Ethics: The Moli-sani study complies with the Declaration of Helsinki and was approved by the ethical committee of the Catholic University in Rome, Italy. All participants provided written informed consent.

Author contributions

LI, MB and ADC contributed to the conception and design of the work, and interpretation of data; SC, GP and MP managed data collection; MB, ADC analysed the data; MB wrote the paper; CC, MBD, GdG and LI originally inspired the research and critically reviewed the manuscript. All authors approved the final version of the manuscript.

Author information

Author notes

Affiliations

  1. Department of Epidemiology and Prevention, IRCCS Istituto Neurologico Mediterraneo NEUROMED, Via dell'Elettronica, Pozzilli, Italy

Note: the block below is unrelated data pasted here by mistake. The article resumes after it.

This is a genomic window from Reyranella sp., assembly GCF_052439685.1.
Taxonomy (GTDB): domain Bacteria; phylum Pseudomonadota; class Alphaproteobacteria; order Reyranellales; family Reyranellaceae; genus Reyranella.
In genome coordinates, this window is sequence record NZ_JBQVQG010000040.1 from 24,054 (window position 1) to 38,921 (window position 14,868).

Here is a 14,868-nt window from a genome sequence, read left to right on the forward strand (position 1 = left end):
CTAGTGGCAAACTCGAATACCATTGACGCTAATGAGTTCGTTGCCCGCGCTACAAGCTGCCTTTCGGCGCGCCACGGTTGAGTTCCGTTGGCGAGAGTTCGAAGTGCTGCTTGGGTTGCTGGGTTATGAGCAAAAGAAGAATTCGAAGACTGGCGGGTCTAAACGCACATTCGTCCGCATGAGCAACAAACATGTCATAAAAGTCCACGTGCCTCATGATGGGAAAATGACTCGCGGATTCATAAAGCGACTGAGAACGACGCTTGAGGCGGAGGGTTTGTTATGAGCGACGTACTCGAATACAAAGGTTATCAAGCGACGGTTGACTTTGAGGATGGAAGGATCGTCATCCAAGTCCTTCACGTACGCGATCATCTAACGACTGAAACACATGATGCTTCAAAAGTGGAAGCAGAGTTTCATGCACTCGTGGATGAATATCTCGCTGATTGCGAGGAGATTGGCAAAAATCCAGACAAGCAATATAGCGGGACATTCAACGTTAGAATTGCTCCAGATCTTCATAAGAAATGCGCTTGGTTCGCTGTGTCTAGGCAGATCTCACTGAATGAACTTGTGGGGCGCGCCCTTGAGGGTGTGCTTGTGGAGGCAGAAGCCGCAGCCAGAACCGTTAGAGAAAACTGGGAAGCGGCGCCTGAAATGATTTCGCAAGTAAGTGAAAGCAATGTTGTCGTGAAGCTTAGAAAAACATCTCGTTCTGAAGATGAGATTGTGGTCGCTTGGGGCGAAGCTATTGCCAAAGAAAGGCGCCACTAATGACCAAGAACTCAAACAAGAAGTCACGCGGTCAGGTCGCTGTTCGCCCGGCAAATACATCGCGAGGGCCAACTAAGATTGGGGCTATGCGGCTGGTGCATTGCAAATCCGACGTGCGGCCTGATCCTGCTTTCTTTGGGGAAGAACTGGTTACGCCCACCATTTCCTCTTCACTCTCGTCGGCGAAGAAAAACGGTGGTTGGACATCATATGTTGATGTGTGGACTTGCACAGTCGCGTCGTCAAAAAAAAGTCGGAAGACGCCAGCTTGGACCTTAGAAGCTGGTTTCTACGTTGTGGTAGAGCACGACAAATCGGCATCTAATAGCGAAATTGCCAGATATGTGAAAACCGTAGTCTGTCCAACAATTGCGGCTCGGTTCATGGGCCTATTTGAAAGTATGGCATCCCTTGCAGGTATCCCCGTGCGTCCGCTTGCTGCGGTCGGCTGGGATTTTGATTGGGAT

• M Bonaccio
    • , A Di Castelnuovo
    • , S Costanzo
    • , G Pounis
    • , M Persichillo
    • , C Cerletti
    • , M B Donati
    • , G de Gaetano
    •  & L Iacoviello
  2. Department of Medicine and Surgery, Research Center in Epidemiology and Preventive Medicine (EPIMED), University of Insubria, Varese, Italy

    • L Iacoviello

Authors

  1. Search for M Bonaccio in:

  2. Search for A Di Castelnuovo in:

  3. Search for S Costanzo in:

  4. Search for G Pounis in:

  5. Search for M Persichillo in:

  6. Search for C Cerletti in:

  7. Search for M B Donati in:

  8. Search for G de Gaetano in:

  9. Search for L Iacoviello in:

Competing interests

The authors declare no conflict of interest.

Corresponding author

Correspondence to M Bonaccio.

Supplementary information

About this article

Publication history

Received

Revised

Accepted

Published

DOI

https://doi.org/10.1038/ejcn.2017.150

Supplementary Information accompanies this paper on European Journal of Clinical Nutrition website (http://www.nature.com/ejcn)